Noting that angel investing is a “high risk endeavor,” Morris advised those that are new to the process to “look for a lead investor that has already defined the terms (of an investment). If that doesn’t exist, look at the company’s capacity to pay.” Later, in response to a question about source of deals, he reiterated that being part of a group or network of investors is a good thing. “Just like anything, it’s the relationships” you establish and cultivate, Morris advised.
Dobson reinforced the risk involved in angel investing. “This is not a retirement plan. If you lose it (your investment), you’ll cry in your beer, but you’ll get over it.”
A good deal of the discussion for the first panel focused on the concept of accredited investors which are defined by the Securities and Exchange Commission (SEC) under Rule 501 as having: (1) earned income that exceeded $200,000 (or $300,000 together with a spouse or spousal equivalent) in each of the prior two years and reasonably expects the same for the current year; or (2) a net worth over $1 million, either alone or together with a spouse or spousal equivalent (excluding the value of the person’s primary residence).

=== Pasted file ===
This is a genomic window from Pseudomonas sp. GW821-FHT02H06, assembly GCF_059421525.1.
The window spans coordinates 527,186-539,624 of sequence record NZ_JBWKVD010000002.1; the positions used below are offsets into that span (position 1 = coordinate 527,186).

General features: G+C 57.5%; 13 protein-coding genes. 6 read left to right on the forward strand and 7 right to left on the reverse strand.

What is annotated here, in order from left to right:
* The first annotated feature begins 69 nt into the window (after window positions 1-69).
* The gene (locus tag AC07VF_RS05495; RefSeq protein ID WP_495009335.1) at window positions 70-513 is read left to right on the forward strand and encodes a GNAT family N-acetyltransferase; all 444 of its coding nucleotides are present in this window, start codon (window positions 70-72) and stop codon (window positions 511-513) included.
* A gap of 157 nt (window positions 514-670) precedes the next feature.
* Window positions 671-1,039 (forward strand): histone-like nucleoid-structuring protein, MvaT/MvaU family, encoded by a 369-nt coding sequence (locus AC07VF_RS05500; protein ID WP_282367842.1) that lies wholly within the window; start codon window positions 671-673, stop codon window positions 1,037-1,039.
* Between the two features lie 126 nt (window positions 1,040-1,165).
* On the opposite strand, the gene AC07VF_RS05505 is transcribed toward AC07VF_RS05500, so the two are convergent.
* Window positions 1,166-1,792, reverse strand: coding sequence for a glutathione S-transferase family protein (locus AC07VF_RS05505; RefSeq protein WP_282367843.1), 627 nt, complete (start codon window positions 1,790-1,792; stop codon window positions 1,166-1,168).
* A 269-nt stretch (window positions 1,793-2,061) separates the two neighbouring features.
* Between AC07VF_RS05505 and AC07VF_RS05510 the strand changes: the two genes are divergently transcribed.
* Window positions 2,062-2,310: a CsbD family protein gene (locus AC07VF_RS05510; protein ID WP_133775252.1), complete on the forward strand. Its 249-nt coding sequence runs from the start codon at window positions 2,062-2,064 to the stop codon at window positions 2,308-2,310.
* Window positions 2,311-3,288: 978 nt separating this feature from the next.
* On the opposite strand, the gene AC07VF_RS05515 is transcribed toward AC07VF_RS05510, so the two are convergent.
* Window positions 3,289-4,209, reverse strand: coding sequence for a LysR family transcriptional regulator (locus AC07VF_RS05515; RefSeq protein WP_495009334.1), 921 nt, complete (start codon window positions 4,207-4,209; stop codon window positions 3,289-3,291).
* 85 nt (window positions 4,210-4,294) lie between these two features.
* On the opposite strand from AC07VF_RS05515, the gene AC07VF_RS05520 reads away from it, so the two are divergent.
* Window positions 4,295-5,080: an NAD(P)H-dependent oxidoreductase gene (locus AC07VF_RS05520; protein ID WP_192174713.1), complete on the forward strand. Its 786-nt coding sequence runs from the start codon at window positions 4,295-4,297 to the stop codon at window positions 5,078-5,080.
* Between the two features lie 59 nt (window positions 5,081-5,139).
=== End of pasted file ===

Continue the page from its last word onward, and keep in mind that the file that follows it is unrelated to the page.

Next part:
“The SEC rules are there to protect the investor and the company,” Morris explained. “If you are not accredited and want to invest, you are putting the onus on the company” to make sure all rules are followed.
That discussion prompted Burrell to say, “Don’t let that (regulatory guidance) deter you. I would highly encourage people to learn more.” A few minutes earlier, Dobson had reminded attendees that angel investing “is a learned activity, and you learn by doing it.” He also said it was a lot of fun to invest time and money in young companies.
Martinez, who moved to Knoxville to run the new Techstars accelerator that launches next month, described a start-up she and her husband founded named Wala. It was a South Africa-based fintech company that planned to roll out its own cryptocurrency across the continent, but closed in 2019 after failing to secure the necessary funding to continue operations.